How is it that so many hard-working employees suddenly turn evil the day they become a manager? Why do they abruptly grow horns, carry a pitchfork, and not care about anybody but themselves?
Oh, I know how! Because calling the boss evil is the best crutch for your dissatisfaction with your current job. Yep. You and I know that it’s way easier to bash the boss than to take personal accountability for your career.
Hundreds of thousands of employees hate their jobs and wish they could make a change, but they do absolutely nothing about it. To make the situation even more toxic, they are whining about it with their co-workers, blaming others, and showing their disengagement through their behavior.
You see it everywhere: people closed up in their offices when they should be working with others, slumped in meetings, missing deadlines, and so much more.
The boss becomes evil when he or she sees your negative behavior or hears about it from others. They start pressuring you for more engagement and productivity, and you retreat even more. Ah, yes, out with the horns from your perspective.
Pop Quiz: Have you used any of these excuses lately? (Okay, if you haven’t, maybe you’ve heard a friend use them?)
- I work hard and they don’t recognize my effort.
- I have no work-life balance, thanks to this company (and my boss).
- Other people are getting promoted and I’m always passed up.
- I don’t have any time to work on my career because I’m working so hard in the office.
- If I network and look at other opportunities, my boss will think I’m disloyal.
- I should be promoted since I’ve been around a long time.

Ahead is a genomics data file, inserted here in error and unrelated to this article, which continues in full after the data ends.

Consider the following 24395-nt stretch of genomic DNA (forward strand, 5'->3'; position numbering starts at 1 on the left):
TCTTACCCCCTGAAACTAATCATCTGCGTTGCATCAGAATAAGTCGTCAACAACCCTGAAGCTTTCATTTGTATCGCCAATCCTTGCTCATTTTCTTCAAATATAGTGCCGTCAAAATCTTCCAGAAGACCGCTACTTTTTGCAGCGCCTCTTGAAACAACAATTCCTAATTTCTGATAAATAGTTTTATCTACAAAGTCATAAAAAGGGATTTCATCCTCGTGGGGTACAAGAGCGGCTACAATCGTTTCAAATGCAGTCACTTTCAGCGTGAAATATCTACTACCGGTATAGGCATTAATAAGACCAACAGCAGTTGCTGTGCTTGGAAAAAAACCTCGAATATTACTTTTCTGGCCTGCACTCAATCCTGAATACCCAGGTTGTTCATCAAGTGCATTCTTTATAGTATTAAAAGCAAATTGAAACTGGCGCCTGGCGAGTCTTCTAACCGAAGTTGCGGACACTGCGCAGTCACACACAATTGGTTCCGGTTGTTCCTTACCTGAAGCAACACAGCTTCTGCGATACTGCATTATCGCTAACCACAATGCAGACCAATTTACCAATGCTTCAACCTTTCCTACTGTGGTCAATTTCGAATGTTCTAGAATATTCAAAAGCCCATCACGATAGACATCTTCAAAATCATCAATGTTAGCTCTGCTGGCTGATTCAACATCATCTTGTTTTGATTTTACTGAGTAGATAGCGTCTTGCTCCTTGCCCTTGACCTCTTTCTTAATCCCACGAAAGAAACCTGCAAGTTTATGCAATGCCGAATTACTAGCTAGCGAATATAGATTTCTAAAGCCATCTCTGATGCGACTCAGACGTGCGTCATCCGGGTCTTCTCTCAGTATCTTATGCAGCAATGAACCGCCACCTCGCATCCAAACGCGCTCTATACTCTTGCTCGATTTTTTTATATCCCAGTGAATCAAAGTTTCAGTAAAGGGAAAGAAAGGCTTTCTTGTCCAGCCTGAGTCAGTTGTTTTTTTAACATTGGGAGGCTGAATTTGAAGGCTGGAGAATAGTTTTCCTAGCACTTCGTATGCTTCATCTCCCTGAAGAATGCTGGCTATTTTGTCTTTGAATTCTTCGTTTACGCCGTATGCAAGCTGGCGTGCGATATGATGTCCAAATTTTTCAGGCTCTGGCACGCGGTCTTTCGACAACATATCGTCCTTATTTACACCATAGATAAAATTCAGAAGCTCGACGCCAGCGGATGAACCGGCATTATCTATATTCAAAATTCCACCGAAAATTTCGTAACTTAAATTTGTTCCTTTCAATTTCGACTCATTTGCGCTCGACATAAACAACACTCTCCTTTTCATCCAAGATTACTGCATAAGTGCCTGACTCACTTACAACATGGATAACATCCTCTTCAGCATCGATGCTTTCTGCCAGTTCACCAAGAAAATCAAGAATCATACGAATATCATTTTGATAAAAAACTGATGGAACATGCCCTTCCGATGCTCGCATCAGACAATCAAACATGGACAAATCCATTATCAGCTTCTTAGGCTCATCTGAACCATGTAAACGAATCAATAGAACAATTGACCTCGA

- My company is not giving me challenging opportunities to grow.
- My company has me pigeon-holed in one type of job and I’ll never get out.
- Management is a bunch of yahoos – they don’t know what they’re doing.
- I don’t believe in (or understand) the strategic direction of the company.
I’ve been there, done that. Made up every excuse in the book.
During my 30-year sales and marketing career, I’m happy to say that I have been extremely lucky. Except for one brief year… and I was miserable. Even when I had a great boss, when I wasn’t feeling good about my career, I slipped into boss-blaming or company-blaming. Why not? It was easier than facing the harsh reality that I needed to make a choice and do something. The options?
- Become very self-aware and choose to do something to moderate my work style in order to alter the perceptions (mine and other people’s) holding me back from career growth.
- Develop a plan to move on with my career, mitigate my risks, and ensure I didn’t jump into another “stuck” role.
- There is no plan C – staying miserable and full of blame is not an option.
The good news is that both options can be very rewarding. You will learn so much by going down either path and there is little downside risk. However, both take time, both can be frustrating, and there are no shortcuts.
Option A can be painful because you will need to embrace any negative feedback and make hard personal course-corrections. Option B requires careful planning, a desire to compete for a new position, and the willingness to learn the latest job-search techniques. Either one can be maddening and a blow to the ego.
Catch yourself the next time you abdicate your career growth to anybody else. Nobody cares about your career more than you do. What choice will you make? Option A or Option B?
Now is the time – you can do it!